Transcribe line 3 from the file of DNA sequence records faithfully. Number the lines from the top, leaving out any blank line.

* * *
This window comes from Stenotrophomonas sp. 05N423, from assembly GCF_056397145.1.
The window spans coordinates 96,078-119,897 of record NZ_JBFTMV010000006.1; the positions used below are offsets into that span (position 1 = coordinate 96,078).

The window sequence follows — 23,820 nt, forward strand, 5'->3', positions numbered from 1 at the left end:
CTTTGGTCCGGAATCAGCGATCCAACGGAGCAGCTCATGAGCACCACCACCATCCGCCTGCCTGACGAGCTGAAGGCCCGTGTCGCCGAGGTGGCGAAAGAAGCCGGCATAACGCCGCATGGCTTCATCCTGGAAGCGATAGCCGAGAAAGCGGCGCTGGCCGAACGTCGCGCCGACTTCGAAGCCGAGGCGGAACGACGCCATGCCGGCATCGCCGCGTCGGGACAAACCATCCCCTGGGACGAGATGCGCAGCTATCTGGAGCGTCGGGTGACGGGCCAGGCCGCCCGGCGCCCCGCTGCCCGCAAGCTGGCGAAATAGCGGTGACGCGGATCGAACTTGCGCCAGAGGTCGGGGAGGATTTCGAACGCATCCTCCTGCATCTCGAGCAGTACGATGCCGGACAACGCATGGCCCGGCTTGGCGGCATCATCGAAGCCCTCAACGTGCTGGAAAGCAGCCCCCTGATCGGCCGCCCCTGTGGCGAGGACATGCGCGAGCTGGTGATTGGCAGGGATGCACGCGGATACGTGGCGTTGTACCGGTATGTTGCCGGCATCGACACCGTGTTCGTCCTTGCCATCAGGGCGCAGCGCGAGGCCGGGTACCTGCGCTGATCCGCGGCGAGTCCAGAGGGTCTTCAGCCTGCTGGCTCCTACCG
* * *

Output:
The window sequence follows — 23,820 nt, forward strand, 5'->3', positions numbered from 1 at the left end: